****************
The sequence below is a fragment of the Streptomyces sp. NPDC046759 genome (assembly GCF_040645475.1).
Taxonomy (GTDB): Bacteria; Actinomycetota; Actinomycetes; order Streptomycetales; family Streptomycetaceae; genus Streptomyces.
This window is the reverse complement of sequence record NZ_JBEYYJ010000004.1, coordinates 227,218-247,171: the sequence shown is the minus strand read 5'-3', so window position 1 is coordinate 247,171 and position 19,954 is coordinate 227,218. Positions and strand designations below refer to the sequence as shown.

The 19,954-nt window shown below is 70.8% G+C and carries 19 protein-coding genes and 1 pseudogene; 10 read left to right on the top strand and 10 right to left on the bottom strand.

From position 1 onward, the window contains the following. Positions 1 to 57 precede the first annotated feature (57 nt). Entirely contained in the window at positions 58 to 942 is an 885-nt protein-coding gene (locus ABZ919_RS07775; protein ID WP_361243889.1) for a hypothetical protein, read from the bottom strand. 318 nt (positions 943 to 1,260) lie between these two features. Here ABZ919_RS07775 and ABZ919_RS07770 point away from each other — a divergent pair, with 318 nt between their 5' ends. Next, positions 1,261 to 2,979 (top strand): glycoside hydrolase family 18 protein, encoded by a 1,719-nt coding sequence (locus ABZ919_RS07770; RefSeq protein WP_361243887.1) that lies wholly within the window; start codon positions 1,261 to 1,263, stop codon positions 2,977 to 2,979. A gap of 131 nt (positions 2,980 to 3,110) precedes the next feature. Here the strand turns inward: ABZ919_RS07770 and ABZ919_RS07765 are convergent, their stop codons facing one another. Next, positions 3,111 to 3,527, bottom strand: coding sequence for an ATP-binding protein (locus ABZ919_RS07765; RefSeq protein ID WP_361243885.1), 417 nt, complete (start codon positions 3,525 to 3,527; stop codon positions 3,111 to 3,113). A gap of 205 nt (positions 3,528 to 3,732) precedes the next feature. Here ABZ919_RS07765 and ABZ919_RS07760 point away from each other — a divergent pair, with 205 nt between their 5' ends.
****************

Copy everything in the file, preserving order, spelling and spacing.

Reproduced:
The sequence below is a fragment of the Streptomyces sp. NPDC046759 genome (assembly GCF_040645475.1).
Taxonomy (GTDB): Bacteria; Actinomycetota; Actinomycetes; order Streptomycetales; family Streptomycetaceae; genus Streptomyces.
This window is the reverse complement of sequence record NZ_JBEYYJ010000004.1, coordinates 227,218-247,171: the sequence shown is the minus strand read 5'-3', so window position 1 is coordinate 247,171 and position 19,954 is coordinate 227,218. Positions and strand designations below refer to the sequence as shown.

The 19,954-nt window shown below is 70.8% G+C and carries 19 protein-coding genes and 1 pseudogene; 10 read left to right on the top strand and 10 right to left on the bottom strand.

From position 1 onward, the window contains the following. Positions 1 to 57 precede the first annotated feature (57 nt). Entirely contained in the window at positions 58 to 942 is an 885-nt protein-coding gene (locus ABZ919_RS07775; protein ID WP_361243889.1) for a hypothetical protein, read from the bottom strand. 318 nt (positions 943 to 1,260) lie between these two features. Here ABZ919_RS07775 and ABZ919_RS07770 point away from each other — a divergent pair, with 318 nt between their 5' ends. Next, positions 1,261 to 2,979 (top strand): glycoside hydrolase family 18 protein, encoded by a 1,719-nt coding sequence (locus ABZ919_RS07770; RefSeq protein WP_361243887.1) that lies wholly within the window; start codon positions 1,261 to 1,263, stop codon positions 2,977 to 2,979. A gap of 131 nt (positions 2,980 to 3,110) precedes the next feature. Here the strand turns inward: ABZ919_RS07770 and ABZ919_RS07765 are convergent, their stop codons facing one another. Next, positions 3,111 to 3,527, bottom strand: coding sequence for an ATP-binding protein (locus ABZ919_RS07765; RefSeq protein ID WP_361243885.1), 417 nt, complete (start codon positions 3,525 to 3,527; stop codon positions 3,111 to 3,113). A gap of 205 nt (positions 3,528 to 3,732) precedes the next feature. Here ABZ919_RS07765 and ABZ919_RS07760 point away from each other — a divergent pair, with 205 nt between their 5' ends.